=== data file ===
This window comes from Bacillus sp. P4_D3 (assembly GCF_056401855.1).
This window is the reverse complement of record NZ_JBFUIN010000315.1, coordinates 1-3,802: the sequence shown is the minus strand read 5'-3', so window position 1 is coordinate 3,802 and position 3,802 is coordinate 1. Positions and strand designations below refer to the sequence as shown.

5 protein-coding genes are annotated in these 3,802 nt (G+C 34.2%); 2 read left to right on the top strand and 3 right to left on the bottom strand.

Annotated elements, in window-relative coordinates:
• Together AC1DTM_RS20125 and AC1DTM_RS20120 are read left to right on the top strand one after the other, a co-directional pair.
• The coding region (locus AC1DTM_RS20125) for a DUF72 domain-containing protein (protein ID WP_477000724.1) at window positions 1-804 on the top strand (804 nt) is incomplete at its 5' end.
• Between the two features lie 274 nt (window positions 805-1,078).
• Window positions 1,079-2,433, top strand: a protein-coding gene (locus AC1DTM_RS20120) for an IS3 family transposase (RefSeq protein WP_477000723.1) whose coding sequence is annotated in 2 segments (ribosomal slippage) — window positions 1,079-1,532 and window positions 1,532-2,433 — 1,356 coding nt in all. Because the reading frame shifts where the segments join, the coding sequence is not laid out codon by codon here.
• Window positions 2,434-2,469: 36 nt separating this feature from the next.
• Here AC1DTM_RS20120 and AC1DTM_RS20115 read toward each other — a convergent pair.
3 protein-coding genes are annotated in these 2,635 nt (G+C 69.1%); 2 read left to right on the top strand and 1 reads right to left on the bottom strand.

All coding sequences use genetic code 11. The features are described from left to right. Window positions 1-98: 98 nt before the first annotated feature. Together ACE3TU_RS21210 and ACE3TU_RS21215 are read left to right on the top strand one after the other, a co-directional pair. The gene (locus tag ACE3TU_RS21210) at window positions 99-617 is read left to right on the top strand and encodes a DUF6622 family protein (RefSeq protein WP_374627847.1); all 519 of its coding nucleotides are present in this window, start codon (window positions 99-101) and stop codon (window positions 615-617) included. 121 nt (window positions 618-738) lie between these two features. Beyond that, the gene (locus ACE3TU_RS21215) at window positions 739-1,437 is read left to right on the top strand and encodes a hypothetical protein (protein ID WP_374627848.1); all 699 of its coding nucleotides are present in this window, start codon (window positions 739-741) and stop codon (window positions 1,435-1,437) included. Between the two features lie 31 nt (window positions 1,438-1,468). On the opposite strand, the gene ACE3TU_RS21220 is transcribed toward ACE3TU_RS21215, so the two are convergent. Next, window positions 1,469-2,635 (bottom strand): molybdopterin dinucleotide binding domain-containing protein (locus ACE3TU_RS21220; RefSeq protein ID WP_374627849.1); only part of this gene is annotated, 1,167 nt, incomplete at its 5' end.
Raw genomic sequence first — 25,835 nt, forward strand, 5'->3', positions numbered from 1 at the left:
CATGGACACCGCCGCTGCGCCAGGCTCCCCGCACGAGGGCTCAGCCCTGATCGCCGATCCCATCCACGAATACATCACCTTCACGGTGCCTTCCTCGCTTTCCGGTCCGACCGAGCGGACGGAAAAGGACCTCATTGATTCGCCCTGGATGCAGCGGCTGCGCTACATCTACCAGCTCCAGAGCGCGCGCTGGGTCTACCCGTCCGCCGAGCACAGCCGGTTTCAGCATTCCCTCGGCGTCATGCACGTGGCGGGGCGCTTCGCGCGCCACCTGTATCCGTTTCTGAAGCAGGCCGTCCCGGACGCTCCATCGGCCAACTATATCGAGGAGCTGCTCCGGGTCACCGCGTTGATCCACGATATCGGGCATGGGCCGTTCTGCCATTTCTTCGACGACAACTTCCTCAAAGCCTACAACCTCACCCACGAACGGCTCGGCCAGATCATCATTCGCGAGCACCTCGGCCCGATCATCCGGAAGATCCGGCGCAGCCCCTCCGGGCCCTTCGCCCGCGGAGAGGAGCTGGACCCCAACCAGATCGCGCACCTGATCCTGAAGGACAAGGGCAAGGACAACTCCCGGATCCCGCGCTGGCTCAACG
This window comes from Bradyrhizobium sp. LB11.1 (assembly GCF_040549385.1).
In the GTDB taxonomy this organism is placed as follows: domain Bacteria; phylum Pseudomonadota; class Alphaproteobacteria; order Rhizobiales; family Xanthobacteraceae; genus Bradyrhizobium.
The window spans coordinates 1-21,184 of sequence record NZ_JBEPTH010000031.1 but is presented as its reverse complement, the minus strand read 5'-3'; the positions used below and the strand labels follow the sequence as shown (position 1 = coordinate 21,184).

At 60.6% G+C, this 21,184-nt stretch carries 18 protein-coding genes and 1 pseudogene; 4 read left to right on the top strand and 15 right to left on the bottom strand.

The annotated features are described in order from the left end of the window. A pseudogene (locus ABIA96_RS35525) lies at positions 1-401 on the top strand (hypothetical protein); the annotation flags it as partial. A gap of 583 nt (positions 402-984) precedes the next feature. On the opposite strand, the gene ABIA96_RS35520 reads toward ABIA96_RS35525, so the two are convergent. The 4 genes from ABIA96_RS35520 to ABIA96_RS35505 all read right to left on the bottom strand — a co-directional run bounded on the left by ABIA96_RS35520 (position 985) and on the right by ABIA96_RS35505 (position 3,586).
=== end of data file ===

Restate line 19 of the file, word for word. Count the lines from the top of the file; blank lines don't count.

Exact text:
The annotated features are described in order from the left end of the window. A pseudogene (locus ABIA96_RS35525) lies at positions 1-401 on the top strand (hypothetical protein); the annotation flags it as partial. A gap of 583 nt (positions 402-984) precedes the next feature. On the opposite strand, the gene ABIA96_RS35520 reads toward ABIA96_RS35525, so the two are convergent. The 4 genes from ABIA96_RS35520 to ABIA96_RS35505 all read right to left on the bottom strand — a co-directional run bounded on the left by ABIA96_RS35520 (position 985) and on the right by ABIA96_RS35505 (position 3,586).